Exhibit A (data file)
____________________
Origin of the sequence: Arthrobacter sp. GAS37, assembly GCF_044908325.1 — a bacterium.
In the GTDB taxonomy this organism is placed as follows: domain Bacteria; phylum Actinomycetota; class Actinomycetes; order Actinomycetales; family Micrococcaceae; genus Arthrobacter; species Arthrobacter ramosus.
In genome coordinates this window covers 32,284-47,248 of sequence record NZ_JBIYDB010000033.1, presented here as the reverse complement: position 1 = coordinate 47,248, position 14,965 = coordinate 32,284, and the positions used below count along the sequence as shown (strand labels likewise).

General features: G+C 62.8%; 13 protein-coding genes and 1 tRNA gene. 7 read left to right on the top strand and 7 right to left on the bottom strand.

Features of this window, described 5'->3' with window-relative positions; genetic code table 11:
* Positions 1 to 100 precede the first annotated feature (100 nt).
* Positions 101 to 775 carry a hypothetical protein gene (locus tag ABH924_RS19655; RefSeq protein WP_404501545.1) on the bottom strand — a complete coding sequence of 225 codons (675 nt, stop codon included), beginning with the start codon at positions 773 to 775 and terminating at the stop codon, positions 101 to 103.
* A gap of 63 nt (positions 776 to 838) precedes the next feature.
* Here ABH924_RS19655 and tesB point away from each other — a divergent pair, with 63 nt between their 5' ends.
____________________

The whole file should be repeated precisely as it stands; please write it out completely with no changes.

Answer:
Origin of the sequence: Arthrobacter sp. GAS37, assembly GCF_044908325.1 — a bacterium.
In the GTDB taxonomy this organism is placed as follows: domain Bacteria; phylum Actinomycetota; class Actinomycetes; order Actinomycetales; family Micrococcaceae; genus Arthrobacter; species Arthrobacter ramosus.
In genome coordinates this window covers 32,284-47,248 of sequence record NZ_JBIYDB010000033.1, presented here as the reverse complement: position 1 = coordinate 47,248, position 14,965 = coordinate 32,284, and the positions used below count along the sequence as shown (strand labels likewise).

General features: G+C 62.8%; 13 protein-coding genes and 1 tRNA gene. 7 read left to right on the top strand and 7 right to left on the bottom strand.

Features of this window, described 5'->3' with window-relative positions; genetic code table 11:
* Positions 1 to 100 precede the first annotated feature (100 nt).
* Positions 101 to 775 carry a hypothetical protein gene (locus tag ABH924_RS19655; RefSeq protein WP_404501545.1) on the bottom strand — a complete coding sequence of 225 codons (675 nt, stop codon included), beginning with the start codon at positions 773 to 775 and terminating at the stop codon, positions 101 to 103.
* A gap of 63 nt (positions 776 to 838) precedes the next feature.
* Here ABH924_RS19655 and tesB point away from each other — a divergent pair, with 63 nt between their 5' ends.